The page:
We got what we wanted ladies and gentlemen, a rematch of last year’s NBA Finals between the Miami Heat and San Antonio Spurs. If you’ve been listening to Tim Duncan this is exactly where the Spurs thought they would at the end of the 2013-2014 NBA season.
“We got four more to win,” Duncan said. “We’ll do it this time.”
They’re back, and perhaps even better than a year ago.
The Spurs have been waiting for this opportunity since Ray Allen made his legacy defining back breaking three-pointer from the corner late in Game 6 of last year’s Finals, capping the Heat’s wild comeback from a five-point deficit in the final 28.2 seconds of regulation. There was a Game 7 two days later, though it almost needed an asterisk because San Antonio was already a beaten team.
With last year’s Finals still vivid in everyone’s mind a year later, Heat vs Spurs Part II has become must see television. For LeBron James the Spurs are all that stand between him and his career championship three-peat.
“They don’t like us, they don’t. I can sense it from Timmy’s comments over the last couple of days,” James told reporters in Miami on Monday. “They wanted this, they wanted us and we’ll be ready for the challenge.”
A big factor that many so call experts are overlooking when sizing up this series, is how much of a legacy defining series this year’s Finals really are.
For the four-time NBA MVP James, a three-peat is necessary if he is to go down as the best player to ever lace them up. Michael Jordan did it twice, Kobe Bryant did once and went back to back a few years later, if James wants into the discussion, winning this series is a necessary evil.
On the other side of the court you have Duncan. Who until last year had never lost an NBA Finals, a win for him will tie him with five rings with Bryant and cement him as one of the greatest players to lace them up this century.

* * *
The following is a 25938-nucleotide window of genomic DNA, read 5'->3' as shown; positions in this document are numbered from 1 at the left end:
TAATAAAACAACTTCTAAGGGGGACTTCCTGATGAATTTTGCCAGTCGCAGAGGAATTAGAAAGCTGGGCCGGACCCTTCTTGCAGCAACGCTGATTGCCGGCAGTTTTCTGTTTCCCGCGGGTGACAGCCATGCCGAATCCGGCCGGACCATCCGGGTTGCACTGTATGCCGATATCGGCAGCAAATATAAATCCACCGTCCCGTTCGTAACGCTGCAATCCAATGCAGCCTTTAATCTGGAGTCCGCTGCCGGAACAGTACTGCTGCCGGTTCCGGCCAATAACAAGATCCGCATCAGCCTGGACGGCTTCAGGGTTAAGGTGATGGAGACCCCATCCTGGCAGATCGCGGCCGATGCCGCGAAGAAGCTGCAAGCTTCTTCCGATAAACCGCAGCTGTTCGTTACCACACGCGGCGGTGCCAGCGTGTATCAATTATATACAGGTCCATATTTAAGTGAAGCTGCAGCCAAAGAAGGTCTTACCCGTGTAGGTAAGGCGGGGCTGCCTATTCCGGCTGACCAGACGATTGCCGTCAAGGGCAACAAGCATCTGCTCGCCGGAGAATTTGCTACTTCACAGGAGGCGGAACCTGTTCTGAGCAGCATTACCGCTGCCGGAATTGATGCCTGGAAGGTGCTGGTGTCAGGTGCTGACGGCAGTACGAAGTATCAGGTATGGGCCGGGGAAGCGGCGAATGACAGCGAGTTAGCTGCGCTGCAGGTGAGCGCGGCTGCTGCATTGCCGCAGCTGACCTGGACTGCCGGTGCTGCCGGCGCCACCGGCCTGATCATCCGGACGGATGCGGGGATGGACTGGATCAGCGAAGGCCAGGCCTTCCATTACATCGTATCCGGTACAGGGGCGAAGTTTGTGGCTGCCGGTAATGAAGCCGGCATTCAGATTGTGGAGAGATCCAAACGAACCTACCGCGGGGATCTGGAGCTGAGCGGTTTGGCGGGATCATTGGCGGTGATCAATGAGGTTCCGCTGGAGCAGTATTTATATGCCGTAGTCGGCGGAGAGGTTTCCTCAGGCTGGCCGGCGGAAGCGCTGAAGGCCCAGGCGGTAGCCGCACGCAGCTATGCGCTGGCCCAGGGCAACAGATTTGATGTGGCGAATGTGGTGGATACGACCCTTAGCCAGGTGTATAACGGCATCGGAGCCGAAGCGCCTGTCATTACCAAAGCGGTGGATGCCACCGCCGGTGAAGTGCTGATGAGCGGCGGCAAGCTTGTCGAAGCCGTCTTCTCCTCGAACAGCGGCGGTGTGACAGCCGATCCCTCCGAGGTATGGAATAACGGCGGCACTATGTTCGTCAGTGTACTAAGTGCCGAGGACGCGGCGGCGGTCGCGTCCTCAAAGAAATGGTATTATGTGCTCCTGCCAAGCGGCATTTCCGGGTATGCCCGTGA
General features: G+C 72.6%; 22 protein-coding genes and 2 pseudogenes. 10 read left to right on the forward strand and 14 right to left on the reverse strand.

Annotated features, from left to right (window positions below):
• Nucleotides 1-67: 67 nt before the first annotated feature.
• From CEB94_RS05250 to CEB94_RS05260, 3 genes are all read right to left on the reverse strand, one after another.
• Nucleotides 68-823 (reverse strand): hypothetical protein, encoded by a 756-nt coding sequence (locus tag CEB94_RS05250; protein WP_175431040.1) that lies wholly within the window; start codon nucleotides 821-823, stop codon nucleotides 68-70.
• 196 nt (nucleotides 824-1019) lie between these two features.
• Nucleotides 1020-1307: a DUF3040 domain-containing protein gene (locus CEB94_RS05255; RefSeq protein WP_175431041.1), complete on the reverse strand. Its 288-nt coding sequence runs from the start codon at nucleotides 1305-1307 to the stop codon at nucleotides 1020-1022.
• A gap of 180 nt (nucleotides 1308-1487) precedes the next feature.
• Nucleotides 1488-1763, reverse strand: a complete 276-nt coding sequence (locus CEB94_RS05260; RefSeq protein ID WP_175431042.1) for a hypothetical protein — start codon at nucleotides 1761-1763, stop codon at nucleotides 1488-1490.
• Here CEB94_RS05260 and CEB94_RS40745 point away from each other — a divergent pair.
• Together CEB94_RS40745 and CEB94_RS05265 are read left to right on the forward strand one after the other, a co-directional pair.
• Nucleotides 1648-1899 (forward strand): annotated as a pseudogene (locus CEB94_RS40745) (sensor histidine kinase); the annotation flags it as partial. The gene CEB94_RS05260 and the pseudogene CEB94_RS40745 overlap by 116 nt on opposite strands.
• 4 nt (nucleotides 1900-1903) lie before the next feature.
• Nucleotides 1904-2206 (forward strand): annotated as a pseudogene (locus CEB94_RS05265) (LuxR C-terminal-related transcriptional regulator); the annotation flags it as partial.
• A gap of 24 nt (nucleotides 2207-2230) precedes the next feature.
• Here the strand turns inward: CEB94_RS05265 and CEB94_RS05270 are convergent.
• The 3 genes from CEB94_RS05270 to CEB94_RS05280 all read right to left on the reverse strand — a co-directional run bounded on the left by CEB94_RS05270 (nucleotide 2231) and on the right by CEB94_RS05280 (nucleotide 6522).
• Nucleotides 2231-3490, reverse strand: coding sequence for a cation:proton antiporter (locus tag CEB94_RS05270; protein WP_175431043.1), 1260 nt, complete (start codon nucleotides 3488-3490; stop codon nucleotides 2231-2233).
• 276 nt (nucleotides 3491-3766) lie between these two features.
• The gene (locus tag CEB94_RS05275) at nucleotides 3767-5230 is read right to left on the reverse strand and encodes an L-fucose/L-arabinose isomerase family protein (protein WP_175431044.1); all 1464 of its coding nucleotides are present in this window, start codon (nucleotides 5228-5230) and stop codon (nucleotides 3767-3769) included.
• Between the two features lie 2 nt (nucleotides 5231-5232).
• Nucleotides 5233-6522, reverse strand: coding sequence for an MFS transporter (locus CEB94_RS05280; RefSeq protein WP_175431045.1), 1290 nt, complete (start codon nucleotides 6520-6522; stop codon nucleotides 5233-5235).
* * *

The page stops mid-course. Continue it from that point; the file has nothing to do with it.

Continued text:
While a loss will end his soon to be Hall of Fame career on a major sour note. Even Duncan’s head coach, Gregg Popovich’s legacy can be enhanced or dampened depending on the series outcome.
A win by the Spurs will make him the fifth coach in NBA history to win five titles and tie him with coaching greats Pat Riley and John Kundla.
I’m picking the Spurs in seven simply because I believe they have the more talented, deeper team combined with having home-court advantage this year should be just enough to knock King James and his crew of their NBA Championship home.
Game 1: 6/5 Heat @ Spurs 8:00 p.m.
Game 2: 6/8 Heat @ Spurs 7:00 p.m.
Game 3: 6/10 Spurs @ Heat 8:00 p.m.
Game 4: 6/12 Spurs @ Heat 8:00 p.m.
Game 5: 6/15 Heat @ Spurs 7:00 p.m.
Game 6: 6/17 Spurs @ Heat 8:00 p.m.
Game 7: 6/20 Heat @ Spurs 8:00 p.m.
Kendrick Johnson writes for a daily newspaper and is an independent print journalist who has covered the NBA Finals, championship boxing and UFC Fights and done numerous interviews with some of the biggest names and personalities in sports. He can be reached at email@example.com or on Twitter @kendrickjohnso